From poisoned chalice to Holy Grail?

Given the choice back in 1995, you’d have to say that the Inter City East Coast (ICEC) franchise certainly looked like one to bid for… a line recently renovated and electrified, mostly operating with the newest inter-city stock on the network, and with a long heritage of high-speed, quality services.

In March 1996, the Office for Passenger Rail Franchising (OPRAF) announced that the Inter City East Coast franchise had been won by Great North Eastern Railway (GNER). GNER was a subsidiary of the Bermuda-based transport and container leasing company Sea Containers, which also owned the modern reincarnation of the Venice-Simplon Orient Express.

Starting on April 28 1996, the franchise promised great things for the East Coast route: maintaining train mileage operated in 1995/96 for two years, with a view to increasing it in future; refurbishing all existing rolling stock; improving access and security at stations; increasing car parking spaces; and providing a buffet and trolley service on all trains, with an on-board restaurant.

The choice of name - Great North Eastern Railway - revisited an era seen by many as a golden age of rail travel. And even the livery reflected that. None of that brash commercial red and silver here… no, the East Coast operator chose a tasteful dark blue with an orange band. “The Route of the Flying Scotsman” had a certain ring to it.

Perhaps the most surprising promise was the announcement by Sea Containers Chairman James Sherwood in January 1997 of two brand new tilting trains. Running at 140mph (225kmh), the units would cut the London-Edinburgh journey to 3hrs 30mins. GNER Chief Executive Christopher Garnett expected the new trains to be delivered in two years, but despite an order apparently being placed in October 1997, the tilting trains didn’t appear.

Nevertheless, GNER hit the ground running, and even improved on the fastest scheduled service in Great Britain - with an average of 112mph for its fastest London to York service. The customer service provided by the on-board staff was often highly praised, and the promise of an increased quality of food offering was welcomed (by those who could afford it).

Throughout most of the privatised operation of the ICEC franchise, Ernie Preston was secretary of the Rail Users’ Consultative Committee (RUCC), the body doing the job now done by Passenger Focus. He remembers that from the start, GNER was warmly regarded.

“It seemed like the people behind it actually did want to make it a success.  There was a bit of pride there. I mean, it wasn’t often you came across a chief executive in his shirt sleeves helping passengers move luggage from one train to another when one’s failed! 

“The train terminated at Darlington and it was complete chaos as everyone was transferred onto the other train. Christopher Garnett was on that train, and got his jacket off and helped shift luggage for people. It was that kind of operation.”

GNER also took a proactive approach to its fleet. Facing a period of poor Class 91 availability, Sea Containers innovatively bought the prototype Brush Class 89 electric locomotive for GNER, restored it to main line operation at a reported cost of £100,000, and from March 1997 it was hauling services on the London-Leeds and Bradford route.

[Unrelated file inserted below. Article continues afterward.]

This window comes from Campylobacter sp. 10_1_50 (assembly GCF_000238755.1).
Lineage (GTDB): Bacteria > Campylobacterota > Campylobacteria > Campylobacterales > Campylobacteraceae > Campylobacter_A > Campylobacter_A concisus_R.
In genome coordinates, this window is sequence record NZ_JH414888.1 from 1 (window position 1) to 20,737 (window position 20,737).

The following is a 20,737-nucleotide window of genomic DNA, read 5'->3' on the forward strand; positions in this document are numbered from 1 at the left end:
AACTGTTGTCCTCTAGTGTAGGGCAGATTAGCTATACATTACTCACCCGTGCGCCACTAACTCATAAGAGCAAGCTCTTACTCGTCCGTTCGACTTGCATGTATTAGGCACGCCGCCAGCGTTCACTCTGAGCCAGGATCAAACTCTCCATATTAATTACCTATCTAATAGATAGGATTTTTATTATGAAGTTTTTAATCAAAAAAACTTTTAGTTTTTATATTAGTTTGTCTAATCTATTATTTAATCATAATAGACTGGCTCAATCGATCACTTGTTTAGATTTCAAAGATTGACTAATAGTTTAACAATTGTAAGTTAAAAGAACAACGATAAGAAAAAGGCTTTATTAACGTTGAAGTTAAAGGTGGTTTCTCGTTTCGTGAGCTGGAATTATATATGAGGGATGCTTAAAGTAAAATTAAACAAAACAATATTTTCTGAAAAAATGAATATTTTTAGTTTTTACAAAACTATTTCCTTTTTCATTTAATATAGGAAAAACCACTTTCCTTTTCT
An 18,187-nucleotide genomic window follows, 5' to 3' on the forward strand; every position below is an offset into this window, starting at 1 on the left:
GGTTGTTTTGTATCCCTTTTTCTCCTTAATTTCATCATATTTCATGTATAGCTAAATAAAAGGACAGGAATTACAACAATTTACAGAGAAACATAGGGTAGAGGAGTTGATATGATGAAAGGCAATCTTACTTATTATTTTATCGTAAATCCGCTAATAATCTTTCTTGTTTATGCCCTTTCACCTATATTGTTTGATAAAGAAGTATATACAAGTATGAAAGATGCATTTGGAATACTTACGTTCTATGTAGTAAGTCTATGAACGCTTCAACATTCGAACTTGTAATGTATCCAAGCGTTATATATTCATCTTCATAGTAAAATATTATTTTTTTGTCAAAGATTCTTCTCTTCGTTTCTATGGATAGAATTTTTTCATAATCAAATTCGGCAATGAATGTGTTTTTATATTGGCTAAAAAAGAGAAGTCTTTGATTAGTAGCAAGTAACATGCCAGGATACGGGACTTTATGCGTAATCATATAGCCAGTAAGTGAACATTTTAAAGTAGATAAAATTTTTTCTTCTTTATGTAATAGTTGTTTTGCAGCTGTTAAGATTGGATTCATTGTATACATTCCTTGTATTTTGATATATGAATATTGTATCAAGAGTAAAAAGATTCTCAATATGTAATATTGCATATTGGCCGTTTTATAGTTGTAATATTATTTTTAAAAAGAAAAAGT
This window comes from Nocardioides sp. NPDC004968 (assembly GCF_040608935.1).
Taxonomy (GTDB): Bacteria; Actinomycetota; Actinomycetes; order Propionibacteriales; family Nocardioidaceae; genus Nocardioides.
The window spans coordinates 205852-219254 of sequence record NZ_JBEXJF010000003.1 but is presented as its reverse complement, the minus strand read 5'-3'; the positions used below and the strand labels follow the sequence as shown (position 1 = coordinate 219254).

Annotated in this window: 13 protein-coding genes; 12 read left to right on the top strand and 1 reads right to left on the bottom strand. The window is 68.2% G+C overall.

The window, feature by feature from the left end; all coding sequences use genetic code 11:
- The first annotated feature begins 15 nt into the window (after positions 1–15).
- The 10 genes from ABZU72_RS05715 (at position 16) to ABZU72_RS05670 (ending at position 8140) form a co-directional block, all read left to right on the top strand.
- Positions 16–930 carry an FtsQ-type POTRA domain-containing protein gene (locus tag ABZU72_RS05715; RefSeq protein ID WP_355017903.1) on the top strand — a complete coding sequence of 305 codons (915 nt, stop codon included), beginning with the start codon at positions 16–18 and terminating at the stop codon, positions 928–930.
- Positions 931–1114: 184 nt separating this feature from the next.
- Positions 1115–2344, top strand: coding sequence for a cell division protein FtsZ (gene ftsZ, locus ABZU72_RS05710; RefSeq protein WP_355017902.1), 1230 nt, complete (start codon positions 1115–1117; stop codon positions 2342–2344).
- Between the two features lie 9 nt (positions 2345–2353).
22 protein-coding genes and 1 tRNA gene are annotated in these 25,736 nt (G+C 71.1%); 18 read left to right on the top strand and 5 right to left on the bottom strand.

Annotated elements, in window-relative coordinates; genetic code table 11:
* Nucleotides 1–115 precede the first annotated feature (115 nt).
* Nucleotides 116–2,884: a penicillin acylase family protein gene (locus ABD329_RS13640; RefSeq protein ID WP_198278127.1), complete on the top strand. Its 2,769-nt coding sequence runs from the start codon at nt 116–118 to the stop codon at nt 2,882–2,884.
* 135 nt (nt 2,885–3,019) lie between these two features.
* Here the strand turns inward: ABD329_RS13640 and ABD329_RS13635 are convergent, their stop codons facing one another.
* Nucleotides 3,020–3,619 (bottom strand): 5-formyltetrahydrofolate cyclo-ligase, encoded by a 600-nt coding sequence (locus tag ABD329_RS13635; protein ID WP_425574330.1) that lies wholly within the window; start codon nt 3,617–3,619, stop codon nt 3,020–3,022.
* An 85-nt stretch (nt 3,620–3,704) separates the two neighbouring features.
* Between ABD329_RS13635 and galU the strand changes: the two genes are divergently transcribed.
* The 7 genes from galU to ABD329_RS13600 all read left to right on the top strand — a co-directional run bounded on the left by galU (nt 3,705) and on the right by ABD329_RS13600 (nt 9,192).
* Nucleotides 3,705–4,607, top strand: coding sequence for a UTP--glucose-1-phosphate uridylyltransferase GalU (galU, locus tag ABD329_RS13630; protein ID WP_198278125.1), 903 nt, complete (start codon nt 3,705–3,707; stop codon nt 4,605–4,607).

Unfortunately, it was withdrawn due to technical problems in 2000, but by then the Government had approved plans by GNER to lease some of the Regional Eurostar Class 373 units to boost capacity. Seven 14-car sets had been built as part of the failed “North of London” through services connecting to the continent, but had never been used. From the timetable change in May, they were pressed into service providing extra London to York services - albeit running at 110mph to reduce the wear on the overhead wiring.

In October 2000, the derailment at high speed of an IC225 set at Hatfield deeply affected GNER’s business - not least in having to trundle through an astounding number of emergency speed restrictions imposed by Network Rail’s predecessor Railtrack, but also in a significant loss in confidence from passengers.

And just as business was starting to recover, GNER was the blameless victim in another serious accident - this time at Great Heck, near Selby, on February 28 2001. By March 2001, the revenue of the long-distance operators was down on average by 21%.

In the background, the end of GNER’s seven-year franchise was in sight, and in March 2000 GNER and its old rival from across ‘the other side’ - Virgin Rail Group (Virgin and Stagecoach) - were both shortlisted to bid for a new 20-year franchise.

GNER’s bid included plans for a fleet of 25 Advanced Tilting Trains (like Virgin’s own Pendolinos), split between electric and diesel-powered examples to cater for the ICEC’s destinations. 

But if that sounded a little ambitious, Virgin’s bid was positively incredible. It proposed introducing TGV-like trains running on a new track between Peterborough and Newcastle - while still operating services on the ‘classic’ East Coast Main Line as well. Virgin said its plans would cost around £5 billion (near around £7.6bn today).

The Strategic Rail Authority (SRA) was faced with choosing a winner from two very different bids, and Preston remembers being lost for words by this development: “How do you compare the value of a new line against, say, a fleet of new rolling stock? It’s apples and oranges - you can’t compare them.”

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